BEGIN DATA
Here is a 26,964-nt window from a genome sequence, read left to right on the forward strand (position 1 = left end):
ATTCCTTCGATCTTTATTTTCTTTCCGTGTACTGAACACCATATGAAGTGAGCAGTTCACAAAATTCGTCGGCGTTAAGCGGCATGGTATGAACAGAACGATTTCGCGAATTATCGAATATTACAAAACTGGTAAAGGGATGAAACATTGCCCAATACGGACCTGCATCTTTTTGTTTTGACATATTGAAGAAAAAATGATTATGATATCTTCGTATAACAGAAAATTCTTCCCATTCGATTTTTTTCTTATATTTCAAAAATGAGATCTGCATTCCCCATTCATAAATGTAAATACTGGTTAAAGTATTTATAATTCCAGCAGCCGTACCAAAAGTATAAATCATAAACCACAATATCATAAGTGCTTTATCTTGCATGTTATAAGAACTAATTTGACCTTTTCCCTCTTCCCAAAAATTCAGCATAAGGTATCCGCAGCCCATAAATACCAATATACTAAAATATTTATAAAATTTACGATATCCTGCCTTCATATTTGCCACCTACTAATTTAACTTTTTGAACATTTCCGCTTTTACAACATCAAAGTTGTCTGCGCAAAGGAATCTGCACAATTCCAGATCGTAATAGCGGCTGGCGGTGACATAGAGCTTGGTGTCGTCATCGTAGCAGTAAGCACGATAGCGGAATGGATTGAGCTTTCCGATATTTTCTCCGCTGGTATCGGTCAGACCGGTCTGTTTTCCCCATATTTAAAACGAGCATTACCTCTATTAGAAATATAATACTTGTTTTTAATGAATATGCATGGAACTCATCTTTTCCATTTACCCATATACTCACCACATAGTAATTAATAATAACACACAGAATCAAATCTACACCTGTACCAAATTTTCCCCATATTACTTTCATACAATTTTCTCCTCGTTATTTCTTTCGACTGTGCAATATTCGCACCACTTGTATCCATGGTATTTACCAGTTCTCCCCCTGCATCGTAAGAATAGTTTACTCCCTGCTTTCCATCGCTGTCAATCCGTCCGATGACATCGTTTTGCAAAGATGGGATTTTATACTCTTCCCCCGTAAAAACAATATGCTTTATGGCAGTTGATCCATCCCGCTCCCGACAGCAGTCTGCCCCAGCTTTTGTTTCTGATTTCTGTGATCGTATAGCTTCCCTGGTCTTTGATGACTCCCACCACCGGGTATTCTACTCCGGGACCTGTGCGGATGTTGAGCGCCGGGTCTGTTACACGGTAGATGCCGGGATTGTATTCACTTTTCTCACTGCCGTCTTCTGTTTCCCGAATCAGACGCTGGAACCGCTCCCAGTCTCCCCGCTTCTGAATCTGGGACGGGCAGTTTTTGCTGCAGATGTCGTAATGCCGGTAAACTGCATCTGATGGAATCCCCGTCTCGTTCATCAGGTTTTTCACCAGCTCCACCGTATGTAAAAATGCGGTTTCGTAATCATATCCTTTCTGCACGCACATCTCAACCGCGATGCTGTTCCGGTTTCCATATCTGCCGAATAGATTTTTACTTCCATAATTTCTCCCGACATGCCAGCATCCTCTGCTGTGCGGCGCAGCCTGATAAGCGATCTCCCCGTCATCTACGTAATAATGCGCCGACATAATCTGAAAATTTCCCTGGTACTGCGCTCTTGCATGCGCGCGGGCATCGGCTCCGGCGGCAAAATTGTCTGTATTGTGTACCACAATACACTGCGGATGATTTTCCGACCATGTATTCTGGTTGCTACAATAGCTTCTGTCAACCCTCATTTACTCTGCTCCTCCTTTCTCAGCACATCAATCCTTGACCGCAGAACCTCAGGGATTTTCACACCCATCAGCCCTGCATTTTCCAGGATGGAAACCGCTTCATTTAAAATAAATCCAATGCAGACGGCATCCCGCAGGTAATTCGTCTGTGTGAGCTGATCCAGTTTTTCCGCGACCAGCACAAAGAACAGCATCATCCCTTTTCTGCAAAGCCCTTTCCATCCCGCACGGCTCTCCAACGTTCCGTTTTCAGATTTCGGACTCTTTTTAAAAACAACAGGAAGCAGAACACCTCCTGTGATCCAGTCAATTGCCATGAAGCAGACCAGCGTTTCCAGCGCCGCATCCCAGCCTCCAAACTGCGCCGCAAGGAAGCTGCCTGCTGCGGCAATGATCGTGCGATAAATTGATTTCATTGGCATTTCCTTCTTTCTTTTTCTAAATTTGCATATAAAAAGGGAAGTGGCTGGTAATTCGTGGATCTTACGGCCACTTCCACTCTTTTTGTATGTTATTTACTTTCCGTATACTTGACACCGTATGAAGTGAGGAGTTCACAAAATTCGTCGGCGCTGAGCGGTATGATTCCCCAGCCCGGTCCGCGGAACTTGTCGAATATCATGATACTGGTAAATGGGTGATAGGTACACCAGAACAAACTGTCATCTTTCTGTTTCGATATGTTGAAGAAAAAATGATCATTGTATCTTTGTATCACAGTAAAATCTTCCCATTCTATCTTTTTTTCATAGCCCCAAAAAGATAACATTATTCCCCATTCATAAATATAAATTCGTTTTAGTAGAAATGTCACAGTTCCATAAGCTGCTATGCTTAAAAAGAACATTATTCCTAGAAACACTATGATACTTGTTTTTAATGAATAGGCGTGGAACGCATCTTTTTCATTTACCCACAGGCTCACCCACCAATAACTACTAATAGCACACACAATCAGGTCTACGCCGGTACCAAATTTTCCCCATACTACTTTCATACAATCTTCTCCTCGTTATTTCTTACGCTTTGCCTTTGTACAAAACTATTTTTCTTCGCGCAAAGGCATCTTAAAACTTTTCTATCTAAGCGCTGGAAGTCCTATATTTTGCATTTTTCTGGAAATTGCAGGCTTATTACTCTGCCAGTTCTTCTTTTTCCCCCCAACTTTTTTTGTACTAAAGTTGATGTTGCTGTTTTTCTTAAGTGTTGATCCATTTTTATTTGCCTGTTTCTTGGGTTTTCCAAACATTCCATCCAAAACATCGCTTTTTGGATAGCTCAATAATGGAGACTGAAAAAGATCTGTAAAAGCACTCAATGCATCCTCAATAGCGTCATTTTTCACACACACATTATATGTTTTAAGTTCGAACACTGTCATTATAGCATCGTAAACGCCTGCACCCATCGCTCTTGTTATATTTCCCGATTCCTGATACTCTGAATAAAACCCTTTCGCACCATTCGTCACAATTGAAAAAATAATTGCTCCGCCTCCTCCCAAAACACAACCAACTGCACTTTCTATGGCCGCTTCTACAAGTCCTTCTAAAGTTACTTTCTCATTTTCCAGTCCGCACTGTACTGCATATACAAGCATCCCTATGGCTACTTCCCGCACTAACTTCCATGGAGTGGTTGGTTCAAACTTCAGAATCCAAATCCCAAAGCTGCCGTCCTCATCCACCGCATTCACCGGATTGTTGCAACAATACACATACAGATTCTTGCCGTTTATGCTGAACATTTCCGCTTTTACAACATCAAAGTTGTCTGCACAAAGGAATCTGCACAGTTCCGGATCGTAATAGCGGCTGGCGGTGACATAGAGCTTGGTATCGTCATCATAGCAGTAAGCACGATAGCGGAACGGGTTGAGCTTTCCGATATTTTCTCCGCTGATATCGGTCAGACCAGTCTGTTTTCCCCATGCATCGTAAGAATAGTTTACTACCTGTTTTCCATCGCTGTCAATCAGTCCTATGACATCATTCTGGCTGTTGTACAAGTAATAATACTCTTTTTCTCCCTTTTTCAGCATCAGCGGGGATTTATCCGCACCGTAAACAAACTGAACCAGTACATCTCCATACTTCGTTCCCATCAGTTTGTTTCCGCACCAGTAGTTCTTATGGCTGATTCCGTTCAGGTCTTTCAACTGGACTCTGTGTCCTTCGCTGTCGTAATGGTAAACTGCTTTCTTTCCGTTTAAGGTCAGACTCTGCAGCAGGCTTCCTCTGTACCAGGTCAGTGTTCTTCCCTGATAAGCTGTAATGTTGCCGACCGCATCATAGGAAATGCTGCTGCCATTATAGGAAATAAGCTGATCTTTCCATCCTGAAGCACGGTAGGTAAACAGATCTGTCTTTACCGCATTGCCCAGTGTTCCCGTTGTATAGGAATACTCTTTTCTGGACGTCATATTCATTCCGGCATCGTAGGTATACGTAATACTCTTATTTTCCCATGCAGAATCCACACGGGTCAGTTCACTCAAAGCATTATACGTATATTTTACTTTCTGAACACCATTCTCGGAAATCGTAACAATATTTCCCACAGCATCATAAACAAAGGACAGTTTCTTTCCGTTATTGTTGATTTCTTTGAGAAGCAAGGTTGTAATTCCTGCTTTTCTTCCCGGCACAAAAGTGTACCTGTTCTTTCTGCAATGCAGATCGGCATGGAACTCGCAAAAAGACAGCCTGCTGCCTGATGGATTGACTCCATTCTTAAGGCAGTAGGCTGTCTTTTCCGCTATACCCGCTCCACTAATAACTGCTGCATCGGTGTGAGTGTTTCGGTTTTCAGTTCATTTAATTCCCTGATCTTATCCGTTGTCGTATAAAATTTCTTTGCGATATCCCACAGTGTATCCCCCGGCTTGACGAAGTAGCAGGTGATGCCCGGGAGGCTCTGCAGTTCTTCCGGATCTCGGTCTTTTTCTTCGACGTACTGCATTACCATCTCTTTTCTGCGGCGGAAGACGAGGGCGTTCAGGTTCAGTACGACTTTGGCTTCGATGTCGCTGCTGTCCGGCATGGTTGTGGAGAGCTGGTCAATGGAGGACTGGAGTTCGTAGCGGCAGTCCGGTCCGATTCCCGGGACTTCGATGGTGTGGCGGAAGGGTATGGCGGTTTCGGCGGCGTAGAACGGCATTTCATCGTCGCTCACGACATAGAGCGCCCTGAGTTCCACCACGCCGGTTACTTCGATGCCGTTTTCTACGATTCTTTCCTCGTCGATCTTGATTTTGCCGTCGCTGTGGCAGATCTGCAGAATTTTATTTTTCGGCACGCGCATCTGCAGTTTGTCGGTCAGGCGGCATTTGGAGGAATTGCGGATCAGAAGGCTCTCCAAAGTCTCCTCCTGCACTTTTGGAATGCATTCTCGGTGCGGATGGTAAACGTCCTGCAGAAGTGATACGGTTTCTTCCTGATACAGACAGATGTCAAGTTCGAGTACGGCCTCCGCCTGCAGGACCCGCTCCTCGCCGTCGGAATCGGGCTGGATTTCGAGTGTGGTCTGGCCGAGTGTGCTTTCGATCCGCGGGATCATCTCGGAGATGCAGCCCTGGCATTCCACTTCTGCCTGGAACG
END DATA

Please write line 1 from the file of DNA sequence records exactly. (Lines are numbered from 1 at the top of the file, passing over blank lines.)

Here is a 26,964-nt window from a genome sequence, read left to right on the forward strand (position 1 = left end):